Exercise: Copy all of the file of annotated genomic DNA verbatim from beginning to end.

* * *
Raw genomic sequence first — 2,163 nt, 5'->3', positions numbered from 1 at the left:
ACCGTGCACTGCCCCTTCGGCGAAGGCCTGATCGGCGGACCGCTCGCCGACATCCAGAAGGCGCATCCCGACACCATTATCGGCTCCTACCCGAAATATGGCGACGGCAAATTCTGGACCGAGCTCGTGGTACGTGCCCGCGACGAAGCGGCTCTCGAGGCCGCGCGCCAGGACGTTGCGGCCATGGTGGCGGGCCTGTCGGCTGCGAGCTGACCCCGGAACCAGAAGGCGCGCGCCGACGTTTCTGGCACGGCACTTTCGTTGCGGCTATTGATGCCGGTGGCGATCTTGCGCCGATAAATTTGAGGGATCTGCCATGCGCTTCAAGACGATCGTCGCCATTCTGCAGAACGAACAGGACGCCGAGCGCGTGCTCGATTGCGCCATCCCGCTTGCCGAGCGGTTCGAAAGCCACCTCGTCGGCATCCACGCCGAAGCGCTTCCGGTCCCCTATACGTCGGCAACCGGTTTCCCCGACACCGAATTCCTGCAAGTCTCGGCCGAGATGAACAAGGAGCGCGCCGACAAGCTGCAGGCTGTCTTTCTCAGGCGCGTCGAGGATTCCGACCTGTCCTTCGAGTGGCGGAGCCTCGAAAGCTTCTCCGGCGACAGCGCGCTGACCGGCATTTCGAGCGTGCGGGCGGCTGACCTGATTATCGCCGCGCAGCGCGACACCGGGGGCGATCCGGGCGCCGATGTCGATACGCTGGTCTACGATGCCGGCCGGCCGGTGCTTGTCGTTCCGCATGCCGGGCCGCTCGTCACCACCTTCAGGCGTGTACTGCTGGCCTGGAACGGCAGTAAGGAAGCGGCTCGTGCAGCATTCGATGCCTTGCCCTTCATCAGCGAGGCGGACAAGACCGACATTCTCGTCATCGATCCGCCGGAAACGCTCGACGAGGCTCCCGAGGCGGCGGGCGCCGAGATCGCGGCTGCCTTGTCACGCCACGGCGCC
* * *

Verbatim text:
Raw genomic sequence first — 2,163 nt, 5'->3', positions numbered from 1 at the left:
ACCGTGCACTGCCCCTTCGGCGAAGGCCTGATCGGCGGACCGCTCGCCGACATCCAGAAGGCGCATCCCGACACCATTATCGGCTCCTACCCGAAATATGGCGACGGCAAATTCTGGACCGAGCTCGTGGTACGTGCCCGCGACGAAGCGGCTCTCGAGGCCGCGCGCCAGGACGTTGCGGCCATGGTGGCGGGCCTGTCGGCTGCGAGCTGACCCCGGAACCAGAAGGCGCGCGCCGACGTTTCTGGCACGGCACTTTCGTTGCGGCTATTGATGCCGGTGGCGATCTTGCGCCGATAAATTTGAGGGATCTGCCATGCGCTTCAAGACGATCGTCGCCATTCTGCAGAACGAACAGGACGCCGAGCGCGTGCTCGATTGCGCCATCCCGCTTGCCGAGCGGTTCGAAAGCCACCTCGTCGGCATCCACGCCGAAGCGCTTCCGGTCCCCTATACGTCGGCAACCGGTTTCCCCGACACCGAATTCCTGCAAGTCTCGGCCGAGATGAACAAGGAGCGCGCCGACAAGCTGCAGGCTGTCTTTCTCAGGCGCGTCGAGGATTCCGACCTGTCCTTCGAGTGGCGGAGCCTCGAAAGCTTCTCCGGCGACAGCGCGCTGACCGGCATTTCGAGCGTGCGGGCGGCTGACCTGATTATCGCCGCGCAGCGCGACACCGGGGGCGATCCGGGCGCCGATGTCGATACGCTGGTCTACGATGCCGGCCGGCCGGTGCTTGTCGTTCCGCATGCCGGGCCGCTCGTCACCACCTTCAGGCGTGTACTGCTGGCCTGGAACGGCAGTAAGGAAGCGGCTCGTGCAGCATTCGATGCCTTGCCCTTCATCAGCGAGGCGGACAAGACCGACATTCTCGTCATCGATCCGCCGGAAACGCTCGACGAGGCTCCCGAGGCGGCGGGCGCCGAGATCGCGGCTGCCTTGTCACGCCACGGCGCC